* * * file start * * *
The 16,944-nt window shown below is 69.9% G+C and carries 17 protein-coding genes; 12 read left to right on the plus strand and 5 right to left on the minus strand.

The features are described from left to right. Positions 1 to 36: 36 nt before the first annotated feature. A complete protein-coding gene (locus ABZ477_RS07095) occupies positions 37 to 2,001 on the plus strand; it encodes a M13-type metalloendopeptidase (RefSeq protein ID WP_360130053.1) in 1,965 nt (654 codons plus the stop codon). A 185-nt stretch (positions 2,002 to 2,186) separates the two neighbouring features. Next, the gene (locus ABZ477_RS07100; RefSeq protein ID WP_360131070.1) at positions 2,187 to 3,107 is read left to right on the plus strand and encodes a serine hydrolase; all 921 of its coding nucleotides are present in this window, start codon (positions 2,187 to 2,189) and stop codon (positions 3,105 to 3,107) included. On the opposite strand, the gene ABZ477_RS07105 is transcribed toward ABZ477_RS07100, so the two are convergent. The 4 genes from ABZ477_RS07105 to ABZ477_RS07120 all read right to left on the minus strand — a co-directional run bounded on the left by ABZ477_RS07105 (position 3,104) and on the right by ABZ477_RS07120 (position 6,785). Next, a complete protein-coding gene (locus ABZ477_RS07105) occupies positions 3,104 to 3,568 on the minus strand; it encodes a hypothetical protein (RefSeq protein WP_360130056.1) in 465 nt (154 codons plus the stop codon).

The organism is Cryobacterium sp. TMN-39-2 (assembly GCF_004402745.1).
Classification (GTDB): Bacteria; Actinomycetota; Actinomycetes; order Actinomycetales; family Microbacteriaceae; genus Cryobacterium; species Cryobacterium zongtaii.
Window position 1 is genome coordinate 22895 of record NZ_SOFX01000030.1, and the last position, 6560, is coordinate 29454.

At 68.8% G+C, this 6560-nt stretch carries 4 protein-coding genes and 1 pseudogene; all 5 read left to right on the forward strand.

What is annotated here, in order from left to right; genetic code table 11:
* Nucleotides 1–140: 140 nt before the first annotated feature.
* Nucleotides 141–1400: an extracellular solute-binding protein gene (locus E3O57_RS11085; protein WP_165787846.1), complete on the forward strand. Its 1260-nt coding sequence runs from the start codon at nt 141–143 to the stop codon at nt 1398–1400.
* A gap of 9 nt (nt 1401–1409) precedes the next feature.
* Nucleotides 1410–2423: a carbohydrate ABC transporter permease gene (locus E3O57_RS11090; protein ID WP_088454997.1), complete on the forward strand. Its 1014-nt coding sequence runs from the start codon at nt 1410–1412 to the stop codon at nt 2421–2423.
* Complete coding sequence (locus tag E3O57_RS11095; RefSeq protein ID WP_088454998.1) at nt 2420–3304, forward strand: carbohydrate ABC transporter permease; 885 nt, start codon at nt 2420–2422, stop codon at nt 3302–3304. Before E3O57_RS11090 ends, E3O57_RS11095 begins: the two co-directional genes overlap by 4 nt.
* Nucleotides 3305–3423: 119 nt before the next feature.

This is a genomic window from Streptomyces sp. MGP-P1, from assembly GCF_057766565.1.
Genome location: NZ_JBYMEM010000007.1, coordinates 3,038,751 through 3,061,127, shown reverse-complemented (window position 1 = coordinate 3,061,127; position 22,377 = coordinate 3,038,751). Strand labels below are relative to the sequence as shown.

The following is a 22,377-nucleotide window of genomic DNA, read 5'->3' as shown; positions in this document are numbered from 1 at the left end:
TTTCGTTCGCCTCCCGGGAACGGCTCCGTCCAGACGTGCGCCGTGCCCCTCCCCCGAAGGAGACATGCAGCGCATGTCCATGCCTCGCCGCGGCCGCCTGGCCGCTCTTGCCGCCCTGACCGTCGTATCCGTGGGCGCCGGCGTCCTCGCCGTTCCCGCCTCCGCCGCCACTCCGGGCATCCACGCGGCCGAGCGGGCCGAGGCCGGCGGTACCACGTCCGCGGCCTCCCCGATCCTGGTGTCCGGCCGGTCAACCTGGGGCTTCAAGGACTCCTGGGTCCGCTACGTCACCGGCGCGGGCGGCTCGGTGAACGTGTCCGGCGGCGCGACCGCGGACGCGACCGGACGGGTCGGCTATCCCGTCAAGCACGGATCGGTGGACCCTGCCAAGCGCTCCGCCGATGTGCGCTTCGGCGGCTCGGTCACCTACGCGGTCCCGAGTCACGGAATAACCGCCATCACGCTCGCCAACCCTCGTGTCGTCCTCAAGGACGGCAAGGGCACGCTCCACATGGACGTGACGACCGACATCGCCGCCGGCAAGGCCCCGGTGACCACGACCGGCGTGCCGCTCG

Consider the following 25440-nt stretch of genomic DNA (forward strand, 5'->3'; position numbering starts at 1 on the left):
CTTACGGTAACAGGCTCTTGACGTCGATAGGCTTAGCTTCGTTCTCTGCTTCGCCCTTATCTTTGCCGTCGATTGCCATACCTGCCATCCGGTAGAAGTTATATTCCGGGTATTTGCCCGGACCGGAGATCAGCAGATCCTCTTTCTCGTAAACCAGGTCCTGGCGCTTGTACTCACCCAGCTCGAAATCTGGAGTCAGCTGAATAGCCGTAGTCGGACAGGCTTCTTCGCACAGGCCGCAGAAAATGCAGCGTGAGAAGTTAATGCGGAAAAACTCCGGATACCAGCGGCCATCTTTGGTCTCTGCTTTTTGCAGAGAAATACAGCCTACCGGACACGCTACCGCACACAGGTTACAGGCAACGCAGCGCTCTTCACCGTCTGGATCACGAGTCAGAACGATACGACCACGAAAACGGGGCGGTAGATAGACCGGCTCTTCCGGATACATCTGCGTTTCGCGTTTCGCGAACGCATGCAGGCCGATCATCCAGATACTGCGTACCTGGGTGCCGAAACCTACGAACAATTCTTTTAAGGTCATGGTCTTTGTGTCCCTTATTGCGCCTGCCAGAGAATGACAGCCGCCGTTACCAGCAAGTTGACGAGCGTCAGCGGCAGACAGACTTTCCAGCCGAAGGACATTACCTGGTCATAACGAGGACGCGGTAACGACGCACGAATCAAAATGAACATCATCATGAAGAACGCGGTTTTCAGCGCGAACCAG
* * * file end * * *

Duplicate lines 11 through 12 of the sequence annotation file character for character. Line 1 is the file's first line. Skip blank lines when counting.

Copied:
* Nucleotides 1410–2423: a carbohydrate ABC transporter permease gene (locus E3O57_RS11090; protein ID WP_088454997.1), complete on the forward strand. Its 1014-nt coding sequence runs from the start codon at nt 1410–1412 to the stop codon at nt 2421–2423.
* Complete coding sequence (locus tag E3O57_RS11095; RefSeq protein ID WP_088454998.1) at nt 2420–3304, forward strand: carbohydrate ABC transporter permease; 885 nt, start codon at nt 2420–2422, stop codon at nt 3302–3304. Before E3O57_RS11090 ends, E3O57_RS11095 begins: the two co-directional genes overlap by 4 nt.